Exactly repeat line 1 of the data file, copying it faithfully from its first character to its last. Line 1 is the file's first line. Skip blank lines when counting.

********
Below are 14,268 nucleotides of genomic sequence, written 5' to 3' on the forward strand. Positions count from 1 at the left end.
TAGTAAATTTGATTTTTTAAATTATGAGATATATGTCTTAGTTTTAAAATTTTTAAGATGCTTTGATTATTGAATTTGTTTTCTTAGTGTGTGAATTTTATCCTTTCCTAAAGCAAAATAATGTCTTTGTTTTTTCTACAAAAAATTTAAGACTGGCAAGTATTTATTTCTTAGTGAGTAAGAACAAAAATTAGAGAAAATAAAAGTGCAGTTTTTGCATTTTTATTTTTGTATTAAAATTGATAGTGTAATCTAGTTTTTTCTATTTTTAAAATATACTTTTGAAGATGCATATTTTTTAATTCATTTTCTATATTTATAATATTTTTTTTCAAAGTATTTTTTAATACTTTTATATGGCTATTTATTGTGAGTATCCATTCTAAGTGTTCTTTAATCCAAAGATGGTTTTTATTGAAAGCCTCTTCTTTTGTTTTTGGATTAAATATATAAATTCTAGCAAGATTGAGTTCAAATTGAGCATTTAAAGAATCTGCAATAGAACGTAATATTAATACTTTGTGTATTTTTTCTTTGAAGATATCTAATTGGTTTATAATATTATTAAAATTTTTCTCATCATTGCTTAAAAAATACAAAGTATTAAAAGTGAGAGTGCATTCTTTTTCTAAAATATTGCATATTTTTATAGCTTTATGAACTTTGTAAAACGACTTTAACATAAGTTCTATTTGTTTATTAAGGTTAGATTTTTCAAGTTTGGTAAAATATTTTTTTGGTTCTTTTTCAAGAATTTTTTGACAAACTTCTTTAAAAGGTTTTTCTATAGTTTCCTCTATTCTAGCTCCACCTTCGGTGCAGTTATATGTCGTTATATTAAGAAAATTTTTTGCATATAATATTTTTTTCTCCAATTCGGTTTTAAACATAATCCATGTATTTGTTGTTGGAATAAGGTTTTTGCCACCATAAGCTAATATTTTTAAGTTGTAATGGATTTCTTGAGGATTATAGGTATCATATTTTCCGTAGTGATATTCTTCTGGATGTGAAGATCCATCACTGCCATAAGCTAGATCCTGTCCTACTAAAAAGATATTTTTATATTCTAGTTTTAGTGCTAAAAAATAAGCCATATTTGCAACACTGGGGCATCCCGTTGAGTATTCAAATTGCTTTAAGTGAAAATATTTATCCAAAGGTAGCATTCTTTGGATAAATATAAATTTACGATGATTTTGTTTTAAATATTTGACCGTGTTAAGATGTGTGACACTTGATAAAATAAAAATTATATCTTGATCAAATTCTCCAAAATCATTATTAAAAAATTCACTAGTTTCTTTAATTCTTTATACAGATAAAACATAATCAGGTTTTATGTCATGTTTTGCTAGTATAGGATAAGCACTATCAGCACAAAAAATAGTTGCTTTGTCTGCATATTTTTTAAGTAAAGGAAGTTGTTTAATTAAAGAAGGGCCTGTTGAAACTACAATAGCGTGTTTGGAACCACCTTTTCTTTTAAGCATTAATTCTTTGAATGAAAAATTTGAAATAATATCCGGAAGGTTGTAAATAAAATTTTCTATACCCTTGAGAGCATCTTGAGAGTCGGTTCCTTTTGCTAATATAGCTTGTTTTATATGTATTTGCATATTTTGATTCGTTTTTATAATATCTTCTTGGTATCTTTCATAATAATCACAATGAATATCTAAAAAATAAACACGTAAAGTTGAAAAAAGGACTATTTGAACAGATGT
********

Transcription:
Below are 14,268 nucleotides of genomic sequence, written 5' to 3' on the forward strand. Positions count from 1 at the left end.